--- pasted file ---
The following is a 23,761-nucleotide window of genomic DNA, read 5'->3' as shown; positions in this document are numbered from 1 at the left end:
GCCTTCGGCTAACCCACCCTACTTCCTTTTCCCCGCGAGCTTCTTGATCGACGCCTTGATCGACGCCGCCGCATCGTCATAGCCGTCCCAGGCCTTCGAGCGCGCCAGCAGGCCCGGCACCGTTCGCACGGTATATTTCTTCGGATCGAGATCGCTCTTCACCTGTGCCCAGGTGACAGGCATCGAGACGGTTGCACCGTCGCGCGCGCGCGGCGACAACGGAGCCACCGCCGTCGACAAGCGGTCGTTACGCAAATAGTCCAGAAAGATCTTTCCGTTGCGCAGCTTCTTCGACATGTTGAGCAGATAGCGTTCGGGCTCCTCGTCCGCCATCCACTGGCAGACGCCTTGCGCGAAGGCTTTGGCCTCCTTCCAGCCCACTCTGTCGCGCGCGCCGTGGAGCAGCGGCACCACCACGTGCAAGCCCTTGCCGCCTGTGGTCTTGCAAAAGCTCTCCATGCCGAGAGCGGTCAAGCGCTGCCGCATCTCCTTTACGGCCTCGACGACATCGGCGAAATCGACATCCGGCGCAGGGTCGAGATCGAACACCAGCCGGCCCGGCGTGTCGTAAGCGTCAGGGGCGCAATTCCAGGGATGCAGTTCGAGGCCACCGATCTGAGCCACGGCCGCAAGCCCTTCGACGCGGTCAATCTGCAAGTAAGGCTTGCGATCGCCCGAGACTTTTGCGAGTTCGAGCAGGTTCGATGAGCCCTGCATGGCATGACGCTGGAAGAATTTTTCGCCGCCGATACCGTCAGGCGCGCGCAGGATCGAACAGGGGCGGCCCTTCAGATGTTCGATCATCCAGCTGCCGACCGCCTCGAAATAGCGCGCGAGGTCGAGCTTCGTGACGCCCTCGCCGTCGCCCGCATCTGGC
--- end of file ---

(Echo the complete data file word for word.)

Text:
The following is a 23,761-nucleotide window of genomic DNA, read 5'->3' as shown; positions in this document are numbered from 1 at the left end:
GCCTTCGGCTAACCCACCCTACTTCCTTTTCCCCGCGAGCTTCTTGATCGACGCCTTGATCGACGCCGCCGCATCGTCATAGCCGTCCCAGGCCTTCGAGCGCGCCAGCAGGCCCGGCACCGTTCGCACGGTATATTTCTTCGGATCGAGATCGCTCTTCACCTGTGCCCAGGTGACAGGCATCGAGACGGTTGCACCGTCGCGCGCGCGCGGCGACAACGGAGCCACCGCCGTCGACAAGCGGTCGTTACGCAAATAGTCCAGAAAGATCTTTCCGTTGCGCAGCTTCTTCGACATGTTGAGCAGATAGCGTTCGGGCTCCTCGTCCGCCATCCACTGGCAGACGCCTTGCGCGAAGGCTTTGGCCTCCTTCCAGCCCACTCTGTCGCGCGCGCCGTGGAGCAGCGGCACCACCACGTGCAAGCCCTTGCCGCCTGTGGTCTTGCAAAAGCTCTCCATGCCGAGAGCGGTCAAGCGCTGCCGCATCTCCTTTACGGCCTCGACGACATCGGCGAAATCGACATCCGGCGCAGGGTCGAGATCGAACACCAGCCGGCCCGGCGTGTCGTAAGCGTCAGGGGCGCAATTCCAGGGATGCAGTTCGAGGCCACCGATCTGAGCCACGGCCGCAAGCCCTTCGACGCGGTCAATCTGCAAGTAAGGCTTGCGATCGCCCGAGACTTTTGCGAGTTCGAGCAGGTTCGATGAGCCCTGCATGGCATGACGCTGGAAGAATTTTTCGCCGCCGATACCGTCAGGCGCGCGCAGGATCGAACAGGGGCGGCCCTTCAGATGTTCGATCATCCAGCTGCCGACCGCCTCGAAATAGCGCGCGAGGTCGAGCTTCGTGACGCCCTCGCCGTCGCCCGCATCTGGC